During 1982, Federal Home Life paid two types of commissions to its agents. It paid a "basic commission" computed as a percentage of the first year's premium on each life insurance policy sold by the agent, and it paid an "override commission" computed as a percentage of the basic commission. The company would pay the basic commission to the agent after it received the customer's application and payment of the first year's premium. The company would pay the override commission to the agent sometime later.
Federal Home Life permitted some agents, including petitioner, to offset the first year's premium by the basic commission to which the agent would be entitled, assuming the customer's application were approved. These agents were expected to collect the first year's premium from the customer but were required to remit only the "net premium" to the company. In this opinion, we use the term "net premium" to mean the first year's premium less the basic commission. Federal Home Life would issue the policy to the customer and pay the "override commission" to the agent after it received the customer's application and payment of the net premium.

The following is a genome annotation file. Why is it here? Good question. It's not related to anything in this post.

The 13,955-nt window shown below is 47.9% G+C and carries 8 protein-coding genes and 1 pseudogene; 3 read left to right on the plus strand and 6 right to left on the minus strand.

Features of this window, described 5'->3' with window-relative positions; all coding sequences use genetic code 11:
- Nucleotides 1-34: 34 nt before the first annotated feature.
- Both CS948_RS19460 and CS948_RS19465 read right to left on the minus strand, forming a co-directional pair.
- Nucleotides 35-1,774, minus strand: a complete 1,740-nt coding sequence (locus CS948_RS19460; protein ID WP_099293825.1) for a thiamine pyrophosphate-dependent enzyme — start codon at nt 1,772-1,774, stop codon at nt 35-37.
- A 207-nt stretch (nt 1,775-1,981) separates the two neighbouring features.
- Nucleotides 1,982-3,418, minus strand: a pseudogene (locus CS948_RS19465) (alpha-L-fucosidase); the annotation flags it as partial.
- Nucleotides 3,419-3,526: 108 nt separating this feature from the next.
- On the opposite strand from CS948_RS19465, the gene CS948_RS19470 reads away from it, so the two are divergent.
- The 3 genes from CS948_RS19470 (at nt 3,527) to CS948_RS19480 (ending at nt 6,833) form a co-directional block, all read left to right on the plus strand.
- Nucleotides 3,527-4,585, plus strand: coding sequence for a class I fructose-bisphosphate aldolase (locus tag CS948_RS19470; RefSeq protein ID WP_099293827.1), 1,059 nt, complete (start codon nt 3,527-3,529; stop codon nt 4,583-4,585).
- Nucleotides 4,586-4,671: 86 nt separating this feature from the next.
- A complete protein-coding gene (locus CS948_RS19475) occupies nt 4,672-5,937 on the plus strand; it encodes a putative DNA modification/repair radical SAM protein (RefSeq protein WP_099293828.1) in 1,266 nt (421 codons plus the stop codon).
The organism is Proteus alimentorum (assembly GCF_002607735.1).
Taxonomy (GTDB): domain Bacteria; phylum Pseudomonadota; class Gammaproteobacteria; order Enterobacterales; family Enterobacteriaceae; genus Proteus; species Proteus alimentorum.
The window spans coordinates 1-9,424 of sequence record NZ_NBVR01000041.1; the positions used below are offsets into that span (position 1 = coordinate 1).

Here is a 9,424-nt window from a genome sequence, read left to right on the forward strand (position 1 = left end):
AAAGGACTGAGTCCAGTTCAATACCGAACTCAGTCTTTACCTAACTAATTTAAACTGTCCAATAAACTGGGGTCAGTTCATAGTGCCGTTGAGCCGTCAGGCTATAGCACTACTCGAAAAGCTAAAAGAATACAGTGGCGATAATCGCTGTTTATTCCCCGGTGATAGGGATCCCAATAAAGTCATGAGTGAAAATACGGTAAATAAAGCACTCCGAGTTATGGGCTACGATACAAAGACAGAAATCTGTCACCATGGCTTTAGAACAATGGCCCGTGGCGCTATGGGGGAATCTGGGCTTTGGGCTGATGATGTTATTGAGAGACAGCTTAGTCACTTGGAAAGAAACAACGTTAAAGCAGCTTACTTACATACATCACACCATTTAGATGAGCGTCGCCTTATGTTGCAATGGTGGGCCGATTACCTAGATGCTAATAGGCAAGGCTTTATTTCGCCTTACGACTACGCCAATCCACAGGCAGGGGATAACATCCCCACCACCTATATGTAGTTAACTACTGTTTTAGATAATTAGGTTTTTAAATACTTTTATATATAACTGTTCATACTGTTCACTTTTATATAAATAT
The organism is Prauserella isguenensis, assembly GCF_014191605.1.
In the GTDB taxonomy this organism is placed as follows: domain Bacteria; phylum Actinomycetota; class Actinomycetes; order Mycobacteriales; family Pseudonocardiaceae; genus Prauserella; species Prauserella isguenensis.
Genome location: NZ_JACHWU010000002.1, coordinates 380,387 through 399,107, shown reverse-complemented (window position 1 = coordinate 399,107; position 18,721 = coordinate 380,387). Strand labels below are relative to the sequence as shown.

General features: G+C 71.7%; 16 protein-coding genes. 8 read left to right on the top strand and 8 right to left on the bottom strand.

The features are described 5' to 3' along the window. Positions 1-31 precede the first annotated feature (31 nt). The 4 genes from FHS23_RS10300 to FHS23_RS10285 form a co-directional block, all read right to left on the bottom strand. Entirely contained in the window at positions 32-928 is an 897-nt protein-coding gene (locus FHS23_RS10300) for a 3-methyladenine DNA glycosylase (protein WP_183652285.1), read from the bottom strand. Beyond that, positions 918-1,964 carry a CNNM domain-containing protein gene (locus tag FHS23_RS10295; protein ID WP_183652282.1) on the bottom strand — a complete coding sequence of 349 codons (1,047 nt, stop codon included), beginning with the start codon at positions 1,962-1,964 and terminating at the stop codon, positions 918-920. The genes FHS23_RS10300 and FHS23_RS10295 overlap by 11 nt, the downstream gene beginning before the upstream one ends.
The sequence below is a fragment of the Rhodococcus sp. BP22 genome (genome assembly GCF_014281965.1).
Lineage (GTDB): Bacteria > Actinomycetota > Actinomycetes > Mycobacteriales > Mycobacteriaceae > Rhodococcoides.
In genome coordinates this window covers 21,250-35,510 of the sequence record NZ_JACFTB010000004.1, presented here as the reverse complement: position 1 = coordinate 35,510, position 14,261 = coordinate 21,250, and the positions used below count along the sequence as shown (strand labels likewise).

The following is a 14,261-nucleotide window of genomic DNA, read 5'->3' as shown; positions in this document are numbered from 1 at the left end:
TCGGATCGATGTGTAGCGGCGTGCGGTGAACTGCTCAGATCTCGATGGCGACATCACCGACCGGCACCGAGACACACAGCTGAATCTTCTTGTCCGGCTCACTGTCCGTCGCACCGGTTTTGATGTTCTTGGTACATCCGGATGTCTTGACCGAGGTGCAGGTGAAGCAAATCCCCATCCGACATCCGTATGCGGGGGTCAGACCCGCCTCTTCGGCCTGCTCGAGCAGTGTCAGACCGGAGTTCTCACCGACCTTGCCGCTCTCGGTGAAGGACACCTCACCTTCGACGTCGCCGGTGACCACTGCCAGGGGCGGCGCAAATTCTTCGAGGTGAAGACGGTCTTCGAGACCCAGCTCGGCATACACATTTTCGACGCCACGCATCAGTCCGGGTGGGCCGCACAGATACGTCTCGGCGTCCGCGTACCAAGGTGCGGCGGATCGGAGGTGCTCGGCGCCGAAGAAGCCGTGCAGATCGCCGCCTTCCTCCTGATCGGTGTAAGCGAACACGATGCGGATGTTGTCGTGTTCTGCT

During 1982, petitioner sold approximately six or seven life insurance policies written by Federal Home Life. In each case, his customer had already purchased property or casualty insurance from Oak Tree. Petitioner sold life insurance merely as a service to the property and casualty insurance customers of Oak Tree. His purpose in making the sales was not to make a large profit, but to maintain Oak Tree's property and casualty insurance business. If a prospective customer was interested only in life insurance, petitioner would refer the customer to some other agent.
For each of the life insurance policies which petitioner sold during 1982, he entered into a so-called "insurance consulting agreement" with the customer. All of the consulting agreements were the same, in substance, as the following consulting agreement with TWF Land Development, Ltd.: